Peter Cundill’s Investment Advice To Warren BuffettThe Acquirer's Multiple
In the book – Routines and Orgies, The Life of Peter Cundill, Financial Genius, Philosopher, and Philanthropist, there’s a great passage which includes a response by Peter Cundill to Warren Buffett on why he could not take a job at Berkshire Hathaway, and some investment advice. Here’s an excerpt from the book:
Buffett was asked if he would consider looking beyond the U.S. border for the right individual. He responded that he would not rule out a Canadian candidate — “someone like a Peter Cundill.” He was not in negotiations with Peter, he added, but implied that if Peter were to apply he would find an automatic place on the shortlist. What sort of person was he looking for? Someone from outside Berkshire Hathaway who might see things from a different perspective, and whose exemplary long-term record demonstrated a capacity for looking beyond just equities and a thorough grasp of bonds, foreign exchange, and derivatives.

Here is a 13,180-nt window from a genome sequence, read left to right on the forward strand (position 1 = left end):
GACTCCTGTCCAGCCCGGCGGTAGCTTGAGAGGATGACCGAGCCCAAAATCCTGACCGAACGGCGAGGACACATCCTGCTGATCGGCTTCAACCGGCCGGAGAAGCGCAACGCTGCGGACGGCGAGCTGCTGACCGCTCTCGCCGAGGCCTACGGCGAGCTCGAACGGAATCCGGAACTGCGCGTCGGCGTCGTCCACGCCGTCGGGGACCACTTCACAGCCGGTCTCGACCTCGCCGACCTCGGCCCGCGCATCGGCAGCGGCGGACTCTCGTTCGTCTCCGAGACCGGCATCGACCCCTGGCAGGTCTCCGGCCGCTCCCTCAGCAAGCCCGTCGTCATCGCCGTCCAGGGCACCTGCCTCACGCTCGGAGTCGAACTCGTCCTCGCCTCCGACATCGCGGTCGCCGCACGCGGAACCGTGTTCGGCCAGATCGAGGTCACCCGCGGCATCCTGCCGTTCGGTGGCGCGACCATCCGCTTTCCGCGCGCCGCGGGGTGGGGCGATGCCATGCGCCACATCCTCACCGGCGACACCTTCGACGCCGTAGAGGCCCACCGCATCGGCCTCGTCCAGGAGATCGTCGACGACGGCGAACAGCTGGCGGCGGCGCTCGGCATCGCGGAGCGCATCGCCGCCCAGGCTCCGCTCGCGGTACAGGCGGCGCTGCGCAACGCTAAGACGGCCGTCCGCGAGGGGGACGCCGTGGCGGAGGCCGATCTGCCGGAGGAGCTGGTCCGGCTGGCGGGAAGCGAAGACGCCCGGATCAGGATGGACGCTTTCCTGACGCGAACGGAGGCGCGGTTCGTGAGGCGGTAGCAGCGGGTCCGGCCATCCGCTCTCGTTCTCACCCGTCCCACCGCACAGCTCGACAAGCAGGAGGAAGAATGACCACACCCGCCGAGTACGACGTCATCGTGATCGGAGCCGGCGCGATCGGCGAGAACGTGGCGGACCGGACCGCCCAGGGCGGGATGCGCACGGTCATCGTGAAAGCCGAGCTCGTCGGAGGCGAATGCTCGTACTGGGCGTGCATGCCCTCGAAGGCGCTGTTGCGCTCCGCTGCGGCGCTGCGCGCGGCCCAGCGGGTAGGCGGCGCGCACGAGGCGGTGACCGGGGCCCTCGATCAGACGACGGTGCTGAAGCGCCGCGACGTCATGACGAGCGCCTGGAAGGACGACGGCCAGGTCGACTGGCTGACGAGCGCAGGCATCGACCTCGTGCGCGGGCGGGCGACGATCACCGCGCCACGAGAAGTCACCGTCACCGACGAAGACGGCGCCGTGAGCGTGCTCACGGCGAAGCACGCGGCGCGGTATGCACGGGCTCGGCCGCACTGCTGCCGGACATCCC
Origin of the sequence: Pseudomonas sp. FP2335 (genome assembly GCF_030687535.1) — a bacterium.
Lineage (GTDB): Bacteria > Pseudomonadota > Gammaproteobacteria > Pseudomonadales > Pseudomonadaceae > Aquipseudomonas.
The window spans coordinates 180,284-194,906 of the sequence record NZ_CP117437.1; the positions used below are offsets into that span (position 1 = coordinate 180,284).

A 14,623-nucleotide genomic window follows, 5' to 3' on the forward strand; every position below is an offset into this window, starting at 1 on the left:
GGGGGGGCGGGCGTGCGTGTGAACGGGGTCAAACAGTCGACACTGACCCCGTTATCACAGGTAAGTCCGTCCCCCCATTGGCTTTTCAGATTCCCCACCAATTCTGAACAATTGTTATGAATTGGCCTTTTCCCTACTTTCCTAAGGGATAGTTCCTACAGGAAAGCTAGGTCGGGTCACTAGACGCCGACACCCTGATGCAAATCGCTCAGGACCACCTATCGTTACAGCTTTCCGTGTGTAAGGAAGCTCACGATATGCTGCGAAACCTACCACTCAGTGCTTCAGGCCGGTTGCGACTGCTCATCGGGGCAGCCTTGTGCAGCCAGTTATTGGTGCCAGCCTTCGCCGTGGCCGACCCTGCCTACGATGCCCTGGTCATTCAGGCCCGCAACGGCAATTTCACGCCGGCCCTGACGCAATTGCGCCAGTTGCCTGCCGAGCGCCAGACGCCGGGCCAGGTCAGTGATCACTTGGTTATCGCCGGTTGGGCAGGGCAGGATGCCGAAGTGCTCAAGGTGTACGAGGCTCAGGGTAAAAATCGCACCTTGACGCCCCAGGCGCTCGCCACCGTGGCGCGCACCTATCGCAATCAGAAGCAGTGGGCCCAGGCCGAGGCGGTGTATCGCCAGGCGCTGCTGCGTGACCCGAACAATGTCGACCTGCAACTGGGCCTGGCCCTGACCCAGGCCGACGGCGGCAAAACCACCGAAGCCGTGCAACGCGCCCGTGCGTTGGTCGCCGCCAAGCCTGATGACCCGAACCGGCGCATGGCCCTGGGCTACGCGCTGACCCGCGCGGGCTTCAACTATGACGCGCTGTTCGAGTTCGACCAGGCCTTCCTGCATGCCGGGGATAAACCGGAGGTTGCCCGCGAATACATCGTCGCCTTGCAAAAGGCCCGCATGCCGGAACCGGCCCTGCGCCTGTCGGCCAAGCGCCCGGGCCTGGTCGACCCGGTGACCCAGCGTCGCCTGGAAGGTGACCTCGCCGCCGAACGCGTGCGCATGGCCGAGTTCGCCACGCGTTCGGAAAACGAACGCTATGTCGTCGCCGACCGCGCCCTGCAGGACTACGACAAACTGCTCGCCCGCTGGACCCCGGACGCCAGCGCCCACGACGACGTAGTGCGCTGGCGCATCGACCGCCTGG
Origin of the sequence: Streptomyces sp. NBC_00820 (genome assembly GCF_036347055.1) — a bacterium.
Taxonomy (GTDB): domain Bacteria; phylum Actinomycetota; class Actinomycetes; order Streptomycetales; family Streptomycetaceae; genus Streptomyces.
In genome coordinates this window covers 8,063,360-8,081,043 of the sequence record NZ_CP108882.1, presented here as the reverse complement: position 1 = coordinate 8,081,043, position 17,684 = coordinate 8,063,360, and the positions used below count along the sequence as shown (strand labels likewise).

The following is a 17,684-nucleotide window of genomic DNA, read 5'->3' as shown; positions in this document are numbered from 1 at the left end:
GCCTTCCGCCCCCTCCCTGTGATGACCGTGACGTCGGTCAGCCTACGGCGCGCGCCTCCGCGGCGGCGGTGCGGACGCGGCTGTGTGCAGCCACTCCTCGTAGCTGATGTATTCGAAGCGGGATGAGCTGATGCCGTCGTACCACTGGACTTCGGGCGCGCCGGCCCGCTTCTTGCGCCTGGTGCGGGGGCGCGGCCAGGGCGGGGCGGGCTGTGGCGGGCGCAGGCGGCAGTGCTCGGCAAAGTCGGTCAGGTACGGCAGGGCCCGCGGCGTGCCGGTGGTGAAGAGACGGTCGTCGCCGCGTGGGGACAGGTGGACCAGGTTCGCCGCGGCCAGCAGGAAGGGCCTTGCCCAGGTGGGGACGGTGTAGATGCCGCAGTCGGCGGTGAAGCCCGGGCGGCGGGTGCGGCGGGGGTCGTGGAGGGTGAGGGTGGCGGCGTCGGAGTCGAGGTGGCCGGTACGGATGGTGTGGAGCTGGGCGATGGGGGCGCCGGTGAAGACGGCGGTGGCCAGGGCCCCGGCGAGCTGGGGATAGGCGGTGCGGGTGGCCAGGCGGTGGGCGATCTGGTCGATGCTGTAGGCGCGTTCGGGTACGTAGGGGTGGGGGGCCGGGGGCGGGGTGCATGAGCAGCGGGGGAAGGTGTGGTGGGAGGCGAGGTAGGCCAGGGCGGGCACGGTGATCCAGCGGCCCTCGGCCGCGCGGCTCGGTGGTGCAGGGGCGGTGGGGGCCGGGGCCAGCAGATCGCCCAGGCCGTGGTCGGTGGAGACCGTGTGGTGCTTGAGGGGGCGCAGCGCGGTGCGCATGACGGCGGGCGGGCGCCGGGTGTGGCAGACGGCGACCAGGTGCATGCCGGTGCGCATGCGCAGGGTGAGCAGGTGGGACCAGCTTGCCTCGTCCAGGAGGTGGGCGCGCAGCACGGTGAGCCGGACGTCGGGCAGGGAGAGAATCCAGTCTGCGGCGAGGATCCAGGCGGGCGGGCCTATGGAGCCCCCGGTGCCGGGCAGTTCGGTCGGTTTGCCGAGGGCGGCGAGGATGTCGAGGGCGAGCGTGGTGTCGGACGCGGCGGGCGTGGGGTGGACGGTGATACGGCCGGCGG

Graham’s principles of deep value would of course be a prerequisite. It vas, as near as could he imagined, an exact description of Peter. The comments were picked up in the Canadian press and Peter responded:
Thank you very much for your comments. You do wonderful things for my psyche!
Sadly, I am unable to put my name forward for one of the most challenging positions in the financial world. My reasons are:
- At 68 I think I am too old for the job.
- I have potential health issues.
- I have a really tough non-compete clause.
If I had $5 billion to invest today, I would keep it in CD’s — 50% in U.S. dollars and the remainder in a basket of currencies to be chosen. I would buy credit default swaps. Corporate spreads are much too narrow these days.
I would then await events.
I hope our paths cross. Thank you for your thoughts.
As Buffet was contemplating the 40% decline in Berkshire’s share price just over a year later, he must have regretted not following Peter’s formula to the letter. Nevertheless, for Peter the accolade from Buffett remained his most treasured public recognition.
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Article by The Acquirer’s Multiple